Stack Overflow is a community of 4.7 million programmers, just like you, helping each other.

Join them; it only takes a minute:

Sign up
Join the Stack Overflow community to:
  1. Ask programming questions
  2. Answer and help your peers
  3. Get recognized for your expertise

I am able to run a sample hadoop program from the command prompt and am trying to run the same program from Eclipse, so that I can debug it and understand it better.

For the command line program, some environment variables are set in the .bashrc and the same are being read as System.getenv().get("HADOOP_MAPRED_HOME") in the hadoop program. But, when I am running a java program with System.getenv().get("HADOOP_MAPRED_HOME"), from Eclipse I am getting null.

I tried passing -DHADOOP_MAPRED_HOME=test to VM parameters in the runtime configurations from Eclipse, but still getting null in the standalone program. How to make the environment variables visible within Eclipse? When I iterate through System.getenv() in Eclipse, I see lot of variables like DISPLAY, USER, HOME and others. Where are they set? I am using Ubuntu 11.04.

share|improve this question
up vote 20 down vote accepted

The .bashrc file is used for setting variables used by interactive login shells. If you want those environment variables available in Eclipse you need to put them in /etc/environment.

share|improve this answer
1  
Thanks - it works - just had to reboot the machine - any way to avoid a reboot. – Praveen Sripati Aug 13 '11 at 3:14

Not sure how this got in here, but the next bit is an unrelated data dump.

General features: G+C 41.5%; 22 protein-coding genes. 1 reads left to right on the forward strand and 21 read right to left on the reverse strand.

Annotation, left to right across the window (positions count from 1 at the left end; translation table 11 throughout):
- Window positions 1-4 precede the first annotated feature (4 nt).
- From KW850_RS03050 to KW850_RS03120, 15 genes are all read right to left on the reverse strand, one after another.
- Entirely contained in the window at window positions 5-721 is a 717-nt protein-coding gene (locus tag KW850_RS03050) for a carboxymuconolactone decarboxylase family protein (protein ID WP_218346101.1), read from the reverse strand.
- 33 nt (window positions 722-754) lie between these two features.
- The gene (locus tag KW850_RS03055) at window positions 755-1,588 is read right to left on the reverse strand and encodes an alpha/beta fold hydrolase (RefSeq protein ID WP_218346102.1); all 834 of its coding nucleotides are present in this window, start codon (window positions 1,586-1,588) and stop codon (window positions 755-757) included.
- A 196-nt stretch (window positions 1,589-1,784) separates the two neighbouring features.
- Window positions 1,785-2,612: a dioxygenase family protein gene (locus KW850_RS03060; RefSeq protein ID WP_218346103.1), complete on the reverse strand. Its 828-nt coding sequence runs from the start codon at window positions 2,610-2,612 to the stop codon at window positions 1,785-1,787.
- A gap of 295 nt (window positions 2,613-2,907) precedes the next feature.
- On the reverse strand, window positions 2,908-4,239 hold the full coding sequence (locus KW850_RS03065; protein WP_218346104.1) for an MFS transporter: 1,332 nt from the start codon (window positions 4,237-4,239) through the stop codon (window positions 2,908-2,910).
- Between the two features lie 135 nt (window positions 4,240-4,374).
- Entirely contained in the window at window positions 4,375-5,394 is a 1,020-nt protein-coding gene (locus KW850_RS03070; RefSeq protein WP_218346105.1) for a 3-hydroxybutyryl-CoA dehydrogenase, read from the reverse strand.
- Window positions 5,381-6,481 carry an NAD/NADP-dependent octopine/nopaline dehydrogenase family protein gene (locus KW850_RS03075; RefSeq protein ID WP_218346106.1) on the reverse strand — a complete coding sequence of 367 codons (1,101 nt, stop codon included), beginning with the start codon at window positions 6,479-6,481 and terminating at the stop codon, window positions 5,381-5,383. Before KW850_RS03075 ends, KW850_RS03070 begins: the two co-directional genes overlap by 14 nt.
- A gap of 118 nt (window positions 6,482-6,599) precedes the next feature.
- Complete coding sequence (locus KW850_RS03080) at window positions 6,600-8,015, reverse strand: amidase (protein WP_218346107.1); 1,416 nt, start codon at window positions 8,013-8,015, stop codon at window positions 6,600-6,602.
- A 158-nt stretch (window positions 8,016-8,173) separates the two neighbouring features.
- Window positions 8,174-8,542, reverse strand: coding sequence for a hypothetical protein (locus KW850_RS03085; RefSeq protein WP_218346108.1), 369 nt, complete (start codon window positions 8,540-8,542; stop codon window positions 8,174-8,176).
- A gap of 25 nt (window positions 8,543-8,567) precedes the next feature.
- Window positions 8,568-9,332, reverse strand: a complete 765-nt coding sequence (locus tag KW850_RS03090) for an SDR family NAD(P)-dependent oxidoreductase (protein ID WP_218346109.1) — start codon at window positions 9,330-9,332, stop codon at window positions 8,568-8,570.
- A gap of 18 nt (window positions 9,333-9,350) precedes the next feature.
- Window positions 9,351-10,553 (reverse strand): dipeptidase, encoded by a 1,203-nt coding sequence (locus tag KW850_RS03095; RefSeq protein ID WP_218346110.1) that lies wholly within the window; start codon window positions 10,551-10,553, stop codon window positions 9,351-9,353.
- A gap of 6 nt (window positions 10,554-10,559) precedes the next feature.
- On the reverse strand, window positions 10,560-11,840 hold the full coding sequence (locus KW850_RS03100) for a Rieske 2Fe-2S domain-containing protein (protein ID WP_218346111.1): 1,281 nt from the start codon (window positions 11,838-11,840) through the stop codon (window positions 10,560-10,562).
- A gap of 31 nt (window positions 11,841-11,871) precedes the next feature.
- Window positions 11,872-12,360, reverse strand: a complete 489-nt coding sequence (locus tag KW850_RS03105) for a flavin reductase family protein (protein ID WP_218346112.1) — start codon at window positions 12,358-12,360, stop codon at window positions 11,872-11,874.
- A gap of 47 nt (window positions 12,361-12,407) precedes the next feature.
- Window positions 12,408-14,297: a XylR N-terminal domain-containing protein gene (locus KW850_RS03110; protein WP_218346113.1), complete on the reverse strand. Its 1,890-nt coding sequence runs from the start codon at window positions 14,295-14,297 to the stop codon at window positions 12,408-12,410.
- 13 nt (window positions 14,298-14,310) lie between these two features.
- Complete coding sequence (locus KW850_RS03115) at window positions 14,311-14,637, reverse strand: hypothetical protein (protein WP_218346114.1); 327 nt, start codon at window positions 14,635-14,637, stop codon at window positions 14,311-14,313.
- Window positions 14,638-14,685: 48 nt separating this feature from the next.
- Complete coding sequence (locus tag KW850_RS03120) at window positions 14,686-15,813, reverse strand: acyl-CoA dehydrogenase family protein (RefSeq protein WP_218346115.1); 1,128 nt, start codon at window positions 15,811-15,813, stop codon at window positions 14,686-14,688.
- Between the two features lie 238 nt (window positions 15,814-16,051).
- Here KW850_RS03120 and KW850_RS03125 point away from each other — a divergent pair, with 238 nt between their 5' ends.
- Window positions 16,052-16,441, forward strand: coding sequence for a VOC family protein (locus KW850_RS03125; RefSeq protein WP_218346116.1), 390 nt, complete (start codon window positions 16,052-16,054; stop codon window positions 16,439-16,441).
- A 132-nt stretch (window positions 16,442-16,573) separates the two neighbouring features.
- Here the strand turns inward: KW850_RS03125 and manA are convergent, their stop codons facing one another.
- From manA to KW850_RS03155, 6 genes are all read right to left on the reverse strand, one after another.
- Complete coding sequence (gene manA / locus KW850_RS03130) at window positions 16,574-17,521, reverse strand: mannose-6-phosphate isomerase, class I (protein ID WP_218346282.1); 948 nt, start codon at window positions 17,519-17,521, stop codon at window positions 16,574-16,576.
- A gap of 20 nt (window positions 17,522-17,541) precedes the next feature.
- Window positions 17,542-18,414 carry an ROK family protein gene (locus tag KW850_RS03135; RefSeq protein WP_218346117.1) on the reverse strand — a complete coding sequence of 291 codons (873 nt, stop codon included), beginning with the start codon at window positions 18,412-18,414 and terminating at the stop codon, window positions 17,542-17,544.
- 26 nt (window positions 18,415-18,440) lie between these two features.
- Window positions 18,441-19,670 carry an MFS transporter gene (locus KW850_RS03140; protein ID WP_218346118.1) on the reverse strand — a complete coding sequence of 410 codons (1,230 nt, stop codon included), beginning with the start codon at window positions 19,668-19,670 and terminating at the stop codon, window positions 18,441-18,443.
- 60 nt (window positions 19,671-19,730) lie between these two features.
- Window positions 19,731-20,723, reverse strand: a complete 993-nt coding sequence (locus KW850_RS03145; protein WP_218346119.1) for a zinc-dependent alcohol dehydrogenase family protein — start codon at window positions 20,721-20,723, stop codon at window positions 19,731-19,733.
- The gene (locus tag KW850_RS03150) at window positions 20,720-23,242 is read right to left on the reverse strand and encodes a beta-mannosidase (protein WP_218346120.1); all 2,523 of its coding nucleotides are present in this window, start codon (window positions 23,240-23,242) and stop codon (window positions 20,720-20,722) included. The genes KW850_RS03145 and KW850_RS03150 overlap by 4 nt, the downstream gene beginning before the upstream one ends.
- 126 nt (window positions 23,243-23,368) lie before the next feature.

3  
You can try source /etc/environment, but it's not garaunteed to replace environment variables in processes that are already running. Reboot is the safest bet. – Perception Aug 13 '11 at 3:23
1  
Is there a equivalent in Mac Os X? – Chandra Mohan Dec 28 '12 at 13:22
    
@ChandraMohan - see here for the best method to set environment variables for Mac OSX apps. – Perception Dec 28 '12 at 16:42
    
In linux it's enough to restart the greeter (gdm, lxdm, xdm, kdm, etc). Restart the greeter from outside Xorg, open a console (for example using CTRL+ALT+F2), login and restart the greeter service. Then go back to the Xorg session with (CTRL+ALT+F1), can be another F key on your system just try everyone of them. – Marcs Feb 9 '15 at 21:12

You can also define an environment variable that is visible only within Eclipse.

Go to Run -> Run Configurations... and Select tab "Environment".

enter image description here

There you can add several environment variables that will be specific to your application.

share|improve this answer
6  
Max, this is applicable only for the current running Program. If you are running tests or other programs, each of those has to have the environment variable set again. – Chandra Mohan Dec 28 '12 at 13:19

You can set the Hadoop home directory by sending a -Dhadoop.home.dir to the VM. To send this parameters to all your application that you execute inside eclipse, you can set them in Window->Preferences->Java->Installed JREs-> (select your JRE installation) -> Edit.. -> (set the value in the "Default VM arguments:" textbox). You can replace ${HADOOP_HOME} with the path to your Hadoop installation.

Select the JRE you use for running programs in Eclipse

Sending the value for hadoop.home.dir property as a VM argument

share|improve this answer
    
The previous solution did work for me and shows up in getenv() results. The JRE Default VM arguments does not work. I tried on Mac OS X 10.8 using Eclipse Juno. – Dorrin Sep 24 '13 at 15:40

You can also start eclipse within a shell.

You export the enronment, before calling eclipse.

E.g. #!/bin/bash export MY_VAR="ADCA" export PATH="/home/lala/bin;$PATH" $ECLIPSE_HOME/eclipse -data $YOUR_WORK_SPACE_PATH

Then you can have multiple instances on eclipse with their own custome environment including workspace.

share|improve this answer

Your Answer

 
discard

By posting your answer, you agree to the privacy policy and terms of service.

Not the answer you're looking for? Browse other questions tagged or ask your own question.